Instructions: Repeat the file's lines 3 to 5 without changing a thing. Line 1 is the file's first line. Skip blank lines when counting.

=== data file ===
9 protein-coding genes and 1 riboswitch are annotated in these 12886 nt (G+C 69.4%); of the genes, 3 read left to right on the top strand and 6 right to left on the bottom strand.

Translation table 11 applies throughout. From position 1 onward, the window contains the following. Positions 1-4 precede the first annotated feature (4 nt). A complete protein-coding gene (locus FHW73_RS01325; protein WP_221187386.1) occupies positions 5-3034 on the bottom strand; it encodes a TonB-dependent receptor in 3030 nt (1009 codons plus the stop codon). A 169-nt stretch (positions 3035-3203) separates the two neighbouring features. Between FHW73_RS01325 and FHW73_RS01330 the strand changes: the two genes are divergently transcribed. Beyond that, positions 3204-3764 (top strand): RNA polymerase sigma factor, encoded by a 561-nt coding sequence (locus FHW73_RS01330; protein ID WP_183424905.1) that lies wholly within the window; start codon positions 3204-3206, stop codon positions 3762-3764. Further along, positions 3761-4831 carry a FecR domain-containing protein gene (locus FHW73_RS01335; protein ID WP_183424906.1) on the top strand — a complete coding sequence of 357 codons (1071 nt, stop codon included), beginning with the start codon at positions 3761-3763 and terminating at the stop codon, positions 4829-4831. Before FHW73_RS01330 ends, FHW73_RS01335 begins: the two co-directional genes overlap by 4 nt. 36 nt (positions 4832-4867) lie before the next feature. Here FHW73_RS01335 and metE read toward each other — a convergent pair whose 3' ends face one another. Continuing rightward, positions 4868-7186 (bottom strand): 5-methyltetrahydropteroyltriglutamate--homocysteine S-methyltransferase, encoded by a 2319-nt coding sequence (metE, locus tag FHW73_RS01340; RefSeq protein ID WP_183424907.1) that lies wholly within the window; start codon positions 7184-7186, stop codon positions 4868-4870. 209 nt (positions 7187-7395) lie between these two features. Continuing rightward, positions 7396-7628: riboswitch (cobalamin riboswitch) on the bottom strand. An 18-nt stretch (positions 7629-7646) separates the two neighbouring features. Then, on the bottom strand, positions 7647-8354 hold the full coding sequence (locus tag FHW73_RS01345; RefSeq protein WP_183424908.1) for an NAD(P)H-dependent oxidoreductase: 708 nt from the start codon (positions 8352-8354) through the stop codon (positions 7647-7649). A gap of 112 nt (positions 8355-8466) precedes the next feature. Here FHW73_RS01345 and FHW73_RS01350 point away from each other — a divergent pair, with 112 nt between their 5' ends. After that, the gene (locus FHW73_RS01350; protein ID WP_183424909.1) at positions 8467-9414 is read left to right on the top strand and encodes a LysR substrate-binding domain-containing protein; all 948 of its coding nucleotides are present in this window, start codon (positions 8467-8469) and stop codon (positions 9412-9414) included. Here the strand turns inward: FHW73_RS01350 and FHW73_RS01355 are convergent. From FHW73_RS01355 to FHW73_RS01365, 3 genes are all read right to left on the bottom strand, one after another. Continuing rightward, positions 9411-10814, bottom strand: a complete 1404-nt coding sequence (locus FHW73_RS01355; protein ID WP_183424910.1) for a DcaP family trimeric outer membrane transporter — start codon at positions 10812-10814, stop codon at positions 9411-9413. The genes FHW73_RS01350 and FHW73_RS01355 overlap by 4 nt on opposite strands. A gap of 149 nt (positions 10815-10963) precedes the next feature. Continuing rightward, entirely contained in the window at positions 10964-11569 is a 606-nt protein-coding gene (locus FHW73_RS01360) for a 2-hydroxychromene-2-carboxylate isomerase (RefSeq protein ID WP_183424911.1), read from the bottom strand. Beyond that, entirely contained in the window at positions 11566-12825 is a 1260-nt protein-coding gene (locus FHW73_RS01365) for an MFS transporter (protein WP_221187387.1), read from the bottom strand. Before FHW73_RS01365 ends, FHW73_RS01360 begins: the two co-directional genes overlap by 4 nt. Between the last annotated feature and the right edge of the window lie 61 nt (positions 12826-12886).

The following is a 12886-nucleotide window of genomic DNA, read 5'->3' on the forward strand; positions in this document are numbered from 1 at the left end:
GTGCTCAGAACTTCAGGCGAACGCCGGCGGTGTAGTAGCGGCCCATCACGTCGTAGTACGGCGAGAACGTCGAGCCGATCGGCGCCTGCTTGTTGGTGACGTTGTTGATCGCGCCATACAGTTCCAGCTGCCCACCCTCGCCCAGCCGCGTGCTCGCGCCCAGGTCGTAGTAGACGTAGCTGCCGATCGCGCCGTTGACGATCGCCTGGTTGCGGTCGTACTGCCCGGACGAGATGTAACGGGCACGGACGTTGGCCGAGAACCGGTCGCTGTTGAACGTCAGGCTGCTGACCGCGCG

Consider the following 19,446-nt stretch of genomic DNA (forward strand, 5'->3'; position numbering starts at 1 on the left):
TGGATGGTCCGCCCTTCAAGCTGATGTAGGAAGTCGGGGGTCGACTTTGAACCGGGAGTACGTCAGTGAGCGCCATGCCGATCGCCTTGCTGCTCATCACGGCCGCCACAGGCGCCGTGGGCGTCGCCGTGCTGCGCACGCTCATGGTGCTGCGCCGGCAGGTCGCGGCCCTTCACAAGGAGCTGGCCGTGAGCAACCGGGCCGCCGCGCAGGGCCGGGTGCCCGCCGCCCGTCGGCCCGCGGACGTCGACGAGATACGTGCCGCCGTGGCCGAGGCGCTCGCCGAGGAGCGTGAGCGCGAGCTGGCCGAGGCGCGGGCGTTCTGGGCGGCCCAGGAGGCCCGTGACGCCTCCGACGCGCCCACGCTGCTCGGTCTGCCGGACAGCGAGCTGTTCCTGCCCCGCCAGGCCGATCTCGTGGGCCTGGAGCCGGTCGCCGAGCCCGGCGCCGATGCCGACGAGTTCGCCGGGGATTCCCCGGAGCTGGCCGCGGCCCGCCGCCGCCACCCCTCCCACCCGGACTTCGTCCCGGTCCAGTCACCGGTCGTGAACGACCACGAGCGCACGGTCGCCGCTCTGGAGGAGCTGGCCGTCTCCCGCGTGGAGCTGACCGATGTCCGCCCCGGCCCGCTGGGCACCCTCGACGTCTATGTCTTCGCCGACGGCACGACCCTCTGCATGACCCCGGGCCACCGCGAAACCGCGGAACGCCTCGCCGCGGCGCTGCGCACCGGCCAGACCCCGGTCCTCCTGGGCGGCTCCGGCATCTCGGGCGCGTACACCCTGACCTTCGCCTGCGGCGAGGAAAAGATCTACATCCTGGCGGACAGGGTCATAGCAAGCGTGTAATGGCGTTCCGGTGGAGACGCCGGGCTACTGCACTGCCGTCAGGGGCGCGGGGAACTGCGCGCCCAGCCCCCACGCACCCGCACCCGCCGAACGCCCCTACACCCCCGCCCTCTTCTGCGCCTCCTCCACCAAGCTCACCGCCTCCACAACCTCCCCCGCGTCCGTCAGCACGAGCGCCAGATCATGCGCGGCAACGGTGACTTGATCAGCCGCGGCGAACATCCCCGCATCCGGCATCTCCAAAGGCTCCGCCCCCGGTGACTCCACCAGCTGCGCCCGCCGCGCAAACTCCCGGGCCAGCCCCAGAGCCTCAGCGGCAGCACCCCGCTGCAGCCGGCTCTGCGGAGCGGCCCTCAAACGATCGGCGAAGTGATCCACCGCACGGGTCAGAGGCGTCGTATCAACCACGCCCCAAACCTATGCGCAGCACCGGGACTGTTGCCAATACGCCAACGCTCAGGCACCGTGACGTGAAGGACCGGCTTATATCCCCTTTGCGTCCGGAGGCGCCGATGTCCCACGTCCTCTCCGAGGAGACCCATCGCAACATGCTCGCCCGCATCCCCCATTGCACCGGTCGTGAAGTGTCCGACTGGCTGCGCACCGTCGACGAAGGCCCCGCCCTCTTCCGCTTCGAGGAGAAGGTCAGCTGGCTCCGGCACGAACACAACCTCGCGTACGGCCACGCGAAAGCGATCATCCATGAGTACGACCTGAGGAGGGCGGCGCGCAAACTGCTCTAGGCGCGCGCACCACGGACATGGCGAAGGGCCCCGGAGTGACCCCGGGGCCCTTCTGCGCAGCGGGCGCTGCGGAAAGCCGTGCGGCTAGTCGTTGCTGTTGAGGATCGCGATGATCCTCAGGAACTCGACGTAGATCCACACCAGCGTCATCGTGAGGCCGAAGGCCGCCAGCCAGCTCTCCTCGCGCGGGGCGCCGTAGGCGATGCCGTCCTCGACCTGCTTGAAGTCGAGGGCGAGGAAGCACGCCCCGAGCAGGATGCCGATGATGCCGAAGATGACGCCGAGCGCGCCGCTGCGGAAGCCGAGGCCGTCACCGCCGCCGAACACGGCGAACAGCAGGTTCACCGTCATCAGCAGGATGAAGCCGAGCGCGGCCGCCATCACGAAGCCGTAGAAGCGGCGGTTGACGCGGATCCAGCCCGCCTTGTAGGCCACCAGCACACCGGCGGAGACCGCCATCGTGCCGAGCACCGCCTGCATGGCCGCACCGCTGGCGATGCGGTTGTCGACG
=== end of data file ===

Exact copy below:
The following is a 12886-nucleotide window of genomic DNA, read 5'->3' on the forward strand; positions in this document are numbered from 1 at the left end:
GTGCTCAGAACTTCAGGCGAACGCCGGCGGTGTAGTAGCGGCCCATCACGTCGTAGTACGGCGAGAACGTCGAGCCGATCGGCGCCTGCTTGTTGGTGACGTTGTTGATCGCGCCATACAGTTCCAGCTGCCCACCCTCGCCCAGCCGCGTGCTCGCGCCCAGGTCGTAGTAGACGTAGCTGCCGATCGCGCCGTTGACGATCGCCTGGTTGCGGTCGTACTGCCCGGACGAGATGTAACGGGCACGGACGTTGGCCGAGAACCGGTCGCTGTTGAACGTCAGGCTGCTGACCGCGCG

Consider the following 19,446-nt stretch of genomic DNA (forward strand, 5'->3'; position numbering starts at 1 on the left):